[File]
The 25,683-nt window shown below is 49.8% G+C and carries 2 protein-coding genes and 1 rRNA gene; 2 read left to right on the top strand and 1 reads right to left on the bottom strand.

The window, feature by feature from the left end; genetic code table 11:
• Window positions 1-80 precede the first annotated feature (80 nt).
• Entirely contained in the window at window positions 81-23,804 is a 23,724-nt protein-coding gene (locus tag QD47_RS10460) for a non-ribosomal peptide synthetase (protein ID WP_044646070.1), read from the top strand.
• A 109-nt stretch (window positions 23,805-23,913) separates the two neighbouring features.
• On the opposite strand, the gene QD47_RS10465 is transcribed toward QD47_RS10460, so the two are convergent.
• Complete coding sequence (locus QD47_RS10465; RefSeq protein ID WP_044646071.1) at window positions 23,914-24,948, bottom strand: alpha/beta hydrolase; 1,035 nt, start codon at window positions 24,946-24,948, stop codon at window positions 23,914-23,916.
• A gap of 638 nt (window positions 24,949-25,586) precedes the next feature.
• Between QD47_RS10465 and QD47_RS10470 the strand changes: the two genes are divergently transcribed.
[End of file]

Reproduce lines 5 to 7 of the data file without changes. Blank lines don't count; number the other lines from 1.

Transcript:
• A 109-nt stretch (window positions 23,805-23,913) separates the two neighbouring features.
• On the opposite strand, the gene QD47_RS10465 is transcribed toward QD47_RS10460, so the two are convergent.
• Complete coding sequence (locus QD47_RS10465; RefSeq protein ID WP_044646071.1) at window positions 23,914-24,948, bottom strand: alpha/beta hydrolase; 1,035 nt, start codon at window positions 24,946-24,948, stop codon at window positions 23,914-23,916.